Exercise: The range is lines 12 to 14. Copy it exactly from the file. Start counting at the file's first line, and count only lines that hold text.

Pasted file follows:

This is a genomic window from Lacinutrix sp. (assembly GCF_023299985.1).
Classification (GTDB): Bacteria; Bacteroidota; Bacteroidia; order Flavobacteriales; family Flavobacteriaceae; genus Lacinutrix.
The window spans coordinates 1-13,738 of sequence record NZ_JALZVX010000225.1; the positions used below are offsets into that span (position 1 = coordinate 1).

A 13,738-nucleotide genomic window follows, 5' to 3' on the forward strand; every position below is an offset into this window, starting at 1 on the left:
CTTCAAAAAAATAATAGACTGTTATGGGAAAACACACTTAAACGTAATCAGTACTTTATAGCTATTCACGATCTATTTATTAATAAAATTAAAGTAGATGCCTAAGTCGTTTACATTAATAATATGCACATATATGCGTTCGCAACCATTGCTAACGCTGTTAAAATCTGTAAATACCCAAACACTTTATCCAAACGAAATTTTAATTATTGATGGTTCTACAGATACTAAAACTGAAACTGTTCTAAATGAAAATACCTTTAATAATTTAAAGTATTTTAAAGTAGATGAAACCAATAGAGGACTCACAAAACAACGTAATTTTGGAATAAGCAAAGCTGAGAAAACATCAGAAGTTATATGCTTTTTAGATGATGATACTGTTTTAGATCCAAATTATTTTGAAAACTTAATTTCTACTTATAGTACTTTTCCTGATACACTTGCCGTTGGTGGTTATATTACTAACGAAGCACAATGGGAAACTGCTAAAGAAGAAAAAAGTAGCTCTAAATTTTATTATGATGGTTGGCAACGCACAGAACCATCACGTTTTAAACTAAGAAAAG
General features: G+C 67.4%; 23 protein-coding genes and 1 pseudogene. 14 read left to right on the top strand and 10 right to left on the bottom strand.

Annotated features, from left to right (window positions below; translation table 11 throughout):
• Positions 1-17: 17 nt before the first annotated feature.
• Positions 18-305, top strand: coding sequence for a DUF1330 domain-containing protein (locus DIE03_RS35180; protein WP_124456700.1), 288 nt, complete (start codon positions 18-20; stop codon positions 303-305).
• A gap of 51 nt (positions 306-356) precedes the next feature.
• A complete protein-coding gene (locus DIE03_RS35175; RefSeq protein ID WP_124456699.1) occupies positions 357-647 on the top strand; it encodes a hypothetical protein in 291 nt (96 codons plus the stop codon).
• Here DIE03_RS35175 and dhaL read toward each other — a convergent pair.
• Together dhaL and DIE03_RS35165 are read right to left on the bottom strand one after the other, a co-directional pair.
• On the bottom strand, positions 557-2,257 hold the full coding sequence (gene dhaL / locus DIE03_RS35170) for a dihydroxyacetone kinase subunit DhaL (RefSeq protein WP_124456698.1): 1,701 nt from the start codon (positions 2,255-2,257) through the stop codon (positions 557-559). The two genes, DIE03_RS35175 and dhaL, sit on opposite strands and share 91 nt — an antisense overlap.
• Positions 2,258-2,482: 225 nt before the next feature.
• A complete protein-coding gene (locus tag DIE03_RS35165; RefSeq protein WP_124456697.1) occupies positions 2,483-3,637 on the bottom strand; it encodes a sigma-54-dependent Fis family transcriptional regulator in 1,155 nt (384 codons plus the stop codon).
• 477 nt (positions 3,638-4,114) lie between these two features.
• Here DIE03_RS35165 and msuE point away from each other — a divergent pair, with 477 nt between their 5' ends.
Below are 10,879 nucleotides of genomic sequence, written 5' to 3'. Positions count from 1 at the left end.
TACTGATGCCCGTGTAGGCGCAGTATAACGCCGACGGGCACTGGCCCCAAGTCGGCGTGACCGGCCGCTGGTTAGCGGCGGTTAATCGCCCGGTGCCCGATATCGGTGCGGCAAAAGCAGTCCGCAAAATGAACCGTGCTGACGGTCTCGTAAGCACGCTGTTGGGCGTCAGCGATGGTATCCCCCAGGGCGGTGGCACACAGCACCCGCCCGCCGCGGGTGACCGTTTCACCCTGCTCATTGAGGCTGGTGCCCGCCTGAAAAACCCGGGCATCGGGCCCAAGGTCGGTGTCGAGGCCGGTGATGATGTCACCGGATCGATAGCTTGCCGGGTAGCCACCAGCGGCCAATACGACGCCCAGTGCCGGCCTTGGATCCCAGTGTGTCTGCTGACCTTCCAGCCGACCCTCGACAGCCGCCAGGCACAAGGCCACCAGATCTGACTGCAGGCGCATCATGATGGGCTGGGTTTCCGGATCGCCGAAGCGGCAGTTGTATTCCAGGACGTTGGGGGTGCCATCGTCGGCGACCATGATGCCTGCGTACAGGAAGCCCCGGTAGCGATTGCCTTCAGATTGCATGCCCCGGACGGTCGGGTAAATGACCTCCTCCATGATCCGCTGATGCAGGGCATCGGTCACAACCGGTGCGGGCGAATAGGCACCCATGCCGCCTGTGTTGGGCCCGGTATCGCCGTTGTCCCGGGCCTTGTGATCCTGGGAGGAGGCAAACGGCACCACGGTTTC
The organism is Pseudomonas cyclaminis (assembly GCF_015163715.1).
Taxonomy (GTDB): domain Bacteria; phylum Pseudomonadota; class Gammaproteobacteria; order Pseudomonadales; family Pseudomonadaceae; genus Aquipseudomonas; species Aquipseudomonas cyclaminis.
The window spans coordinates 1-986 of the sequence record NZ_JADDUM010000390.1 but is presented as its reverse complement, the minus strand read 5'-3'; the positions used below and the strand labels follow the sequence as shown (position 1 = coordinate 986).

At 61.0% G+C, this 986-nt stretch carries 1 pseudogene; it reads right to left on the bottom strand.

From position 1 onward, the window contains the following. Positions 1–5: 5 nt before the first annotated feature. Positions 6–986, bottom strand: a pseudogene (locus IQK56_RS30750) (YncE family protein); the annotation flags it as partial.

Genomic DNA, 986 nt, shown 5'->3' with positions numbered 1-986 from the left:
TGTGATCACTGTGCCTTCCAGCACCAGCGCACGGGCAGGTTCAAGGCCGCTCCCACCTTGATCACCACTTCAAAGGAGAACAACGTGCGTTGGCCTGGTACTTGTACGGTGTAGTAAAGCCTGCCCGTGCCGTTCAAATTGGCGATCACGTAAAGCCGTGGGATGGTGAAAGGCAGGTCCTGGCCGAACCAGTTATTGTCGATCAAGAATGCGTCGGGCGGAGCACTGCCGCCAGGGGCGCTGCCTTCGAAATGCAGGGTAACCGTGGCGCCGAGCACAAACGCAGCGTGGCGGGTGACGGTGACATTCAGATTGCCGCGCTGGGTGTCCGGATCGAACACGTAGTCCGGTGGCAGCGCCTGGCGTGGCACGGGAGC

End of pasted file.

• Here DIE03_RS35175 and dhaL read toward each other — a convergent pair.
• Together dhaL and DIE03_RS35165 are read right to left on the bottom strand one after the other, a co-directional pair.
• On the bottom strand, positions 557-2,257 hold the full coding sequence (gene dhaL / locus DIE03_RS35170) for a dihydroxyacetone kinase subunit DhaL (RefSeq protein WP_124456698.1): 1,701 nt from the start codon (positions 2,255-2,257) through the stop codon (positions 557-559). The two genes, DIE03_RS35175 and dhaL, sit on opposite strands and share 91 nt — an antisense overlap.